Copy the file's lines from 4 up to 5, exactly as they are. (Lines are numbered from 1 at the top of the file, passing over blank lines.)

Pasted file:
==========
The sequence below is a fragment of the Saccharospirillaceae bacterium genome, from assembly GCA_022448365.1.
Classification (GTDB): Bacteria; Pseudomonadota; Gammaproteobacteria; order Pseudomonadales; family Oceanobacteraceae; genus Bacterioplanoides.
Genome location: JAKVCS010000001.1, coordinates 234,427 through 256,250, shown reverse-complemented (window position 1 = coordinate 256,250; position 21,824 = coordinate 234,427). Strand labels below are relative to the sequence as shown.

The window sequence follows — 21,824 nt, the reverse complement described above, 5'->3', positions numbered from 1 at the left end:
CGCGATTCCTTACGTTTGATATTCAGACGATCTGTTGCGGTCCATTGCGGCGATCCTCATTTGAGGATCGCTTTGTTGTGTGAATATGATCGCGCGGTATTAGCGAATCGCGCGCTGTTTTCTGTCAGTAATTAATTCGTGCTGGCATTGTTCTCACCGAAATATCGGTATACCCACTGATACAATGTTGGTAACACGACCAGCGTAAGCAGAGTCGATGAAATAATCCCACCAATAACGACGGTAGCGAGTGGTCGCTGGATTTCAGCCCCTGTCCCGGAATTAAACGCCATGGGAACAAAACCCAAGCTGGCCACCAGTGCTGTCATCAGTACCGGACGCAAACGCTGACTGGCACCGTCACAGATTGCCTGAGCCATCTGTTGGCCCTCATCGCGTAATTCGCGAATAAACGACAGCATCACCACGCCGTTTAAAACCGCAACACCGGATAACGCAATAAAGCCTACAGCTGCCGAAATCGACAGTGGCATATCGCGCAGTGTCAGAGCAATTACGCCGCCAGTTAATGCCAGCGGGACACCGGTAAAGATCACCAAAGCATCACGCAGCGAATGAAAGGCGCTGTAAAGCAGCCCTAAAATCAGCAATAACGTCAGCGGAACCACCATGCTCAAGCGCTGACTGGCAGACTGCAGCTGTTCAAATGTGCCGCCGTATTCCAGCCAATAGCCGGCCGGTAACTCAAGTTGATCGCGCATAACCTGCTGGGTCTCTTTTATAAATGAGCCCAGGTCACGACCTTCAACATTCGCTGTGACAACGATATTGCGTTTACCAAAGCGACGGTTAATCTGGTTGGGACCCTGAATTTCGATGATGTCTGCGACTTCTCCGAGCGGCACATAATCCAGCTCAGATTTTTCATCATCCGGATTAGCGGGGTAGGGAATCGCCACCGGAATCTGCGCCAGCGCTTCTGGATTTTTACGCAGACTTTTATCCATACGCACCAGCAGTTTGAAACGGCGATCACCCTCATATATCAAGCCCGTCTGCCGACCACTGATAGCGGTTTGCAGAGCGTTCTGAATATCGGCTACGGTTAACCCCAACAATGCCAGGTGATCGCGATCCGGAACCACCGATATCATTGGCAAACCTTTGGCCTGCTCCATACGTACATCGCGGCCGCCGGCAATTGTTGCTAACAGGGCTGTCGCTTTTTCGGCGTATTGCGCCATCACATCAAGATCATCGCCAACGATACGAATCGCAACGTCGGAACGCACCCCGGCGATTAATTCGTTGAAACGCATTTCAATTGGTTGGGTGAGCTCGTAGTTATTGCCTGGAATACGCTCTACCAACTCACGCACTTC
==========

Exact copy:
The window sequence follows — 21,824 nt, the reverse complement described above, 5'->3', positions numbered from 1 at the left end:
CGCGATTCCTTACGTTTGATATTCAGACGATCTGTTGCGGTCCATTGCGGCGATCCTCATTTGAGGATCGCTTTGTTGTGTGAATATGATCGCGCGGTATTAGCGAATCGCGCGCTGTTTTCTGTCAGTAATTAATTCGTGCTGGCATTGTTCTCACCGAAATATCGGTATACCCACTGATACAATGTTGGTAACACGACCAGCGTAAGCAGAGTCGATGAAATAATCCCACCAATAACGACGGTAGCGAGTGGTCGCTGGATTTCAGCCCCTGTCCCGGAATTAAACGCCATGGGAACAAAACCCAAGCTGGCCACCAGTGCTGTCATCAGTACCGGACGCAAACGCTGACTGGCACCGTCACAGATTGCCTGAGCCATCTGTTGGCCCTCATCGCGTAATTCGCGAATAAACGACAGCATCACCACGCCGTTTAAAACCGCAACACCGGATAACGCAATAAAGCCTACAGCTGCCGAAATCGACAGTGGCATATCGCGCAGTGTCAGAGCAATTACGCCGCCAGTTAATGCCAGCGGGACACCGGTAAAGATCACCAAAGCATCACGCAGCGAATGAAAGGCGCTGTAAAGCAGCCCTAAAATCAGCAATAACGTCAGCGGAACCACCATGCTCAAGCGCTGACTGGCAGACTGCAGCTGTTCAAATGTGCCGCCGTATTCCAGCCAATAGCCGGCCGGTAACTCAAGTTGATCGCGCATAACCTGCTGGGTCTCTTTTATAAATGAGCCCAGGTCACGACCTTCAACATTCGCTGTGACAACGATATTGCGTTTACCAAAGCGACGGTTAATCTGGTTGGGACCCTGAATTTCGATGATGTCTGCGACTTCTCCGAGCGGCACATAATCCAGCTCAGATTTTTCATCATCCGGATTAGCGGGGTAGGGAATCGCCACCGGAATCTGCGCCAGCGCTTCTGGATTTTTACGCAGACTTTTATCCATACGCACCAGCAGTTTGAAACGGCGATCACCCTCATATATCAAGCCCGTCTGCCGACCACTGATAGCGGTTTGCAGAGCGTTCTGAATATCGGCTACGGTTAACCCCAACAATGCCAGGTGATCGCGATCCGGAACCACCGATATCATTGGCAAACCTTTGGCCTGCTCCATACGTACATCGCGGCCGCCGGCAATTGTTGCTAACAGGGCTGTCGCTTTTTCGGCGTATTGCGCCATCACATCAAGATCATCGCCAACGATACGAATCGCAACGTCGGAACGCACCCCGGCGATTAATTCGTTGAAACGCATTTCAATTGGTTGGGTGAGCTCGTAGTTATTGCCTGGAATACGCTCTACCAACTCACGCACTTC